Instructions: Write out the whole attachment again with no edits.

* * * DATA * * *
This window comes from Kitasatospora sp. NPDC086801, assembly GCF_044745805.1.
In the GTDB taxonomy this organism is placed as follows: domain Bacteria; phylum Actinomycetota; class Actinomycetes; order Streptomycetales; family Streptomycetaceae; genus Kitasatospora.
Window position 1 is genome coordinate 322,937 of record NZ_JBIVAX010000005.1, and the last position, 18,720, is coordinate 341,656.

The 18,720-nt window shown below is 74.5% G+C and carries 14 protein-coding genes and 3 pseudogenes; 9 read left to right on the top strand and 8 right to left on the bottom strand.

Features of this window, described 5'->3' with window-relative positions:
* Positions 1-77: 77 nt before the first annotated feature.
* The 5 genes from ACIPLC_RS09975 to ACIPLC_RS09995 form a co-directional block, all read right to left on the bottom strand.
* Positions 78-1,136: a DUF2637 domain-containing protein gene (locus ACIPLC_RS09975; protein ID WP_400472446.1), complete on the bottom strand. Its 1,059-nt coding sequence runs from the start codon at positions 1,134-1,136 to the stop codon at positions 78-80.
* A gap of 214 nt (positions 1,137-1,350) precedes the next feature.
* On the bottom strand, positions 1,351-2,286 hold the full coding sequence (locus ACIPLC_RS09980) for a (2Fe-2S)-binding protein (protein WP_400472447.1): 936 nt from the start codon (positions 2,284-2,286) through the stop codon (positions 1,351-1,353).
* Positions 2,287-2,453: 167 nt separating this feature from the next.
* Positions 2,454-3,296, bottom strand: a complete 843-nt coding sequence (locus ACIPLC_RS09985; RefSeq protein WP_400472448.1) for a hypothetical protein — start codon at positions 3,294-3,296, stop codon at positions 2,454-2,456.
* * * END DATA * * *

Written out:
This window comes from Kitasatospora sp. NPDC086801, assembly GCF_044745805.1.
In the GTDB taxonomy this organism is placed as follows: domain Bacteria; phylum Actinomycetota; class Actinomycetes; order Streptomycetales; family Streptomycetaceae; genus Kitasatospora.
Window position 1 is genome coordinate 322,937 of record NZ_JBIVAX010000005.1, and the last position, 18,720, is coordinate 341,656.

The 18,720-nt window shown below is 74.5% G+C and carries 14 protein-coding genes and 3 pseudogenes; 9 read left to right on the top strand and 8 right to left on the bottom strand.

Features of this window, described 5'->3' with window-relative positions:
* Positions 1-77: 77 nt before the first annotated feature.
* The 5 genes from ACIPLC_RS09975 to ACIPLC_RS09995 form a co-directional block, all read right to left on the bottom strand.
* Positions 78-1,136: a DUF2637 domain-containing protein gene (locus ACIPLC_RS09975; protein ID WP_400472446.1), complete on the bottom strand. Its 1,059-nt coding sequence runs from the start codon at positions 1,134-1,136 to the stop codon at positions 78-80.
* A gap of 214 nt (positions 1,137-1,350) precedes the next feature.
* On the bottom strand, positions 1,351-2,286 hold the full coding sequence (locus ACIPLC_RS09980) for a (2Fe-2S)-binding protein (protein WP_400472447.1): 936 nt from the start codon (positions 2,284-2,286) through the stop codon (positions 1,351-1,353).
* Positions 2,287-2,453: 167 nt separating this feature from the next.
* Positions 2,454-3,296, bottom strand: a complete 843-nt coding sequence (locus ACIPLC_RS09985; RefSeq protein WP_400472448.1) for a hypothetical protein — start codon at positions 3,294-3,296, stop codon at positions 2,454-2,456.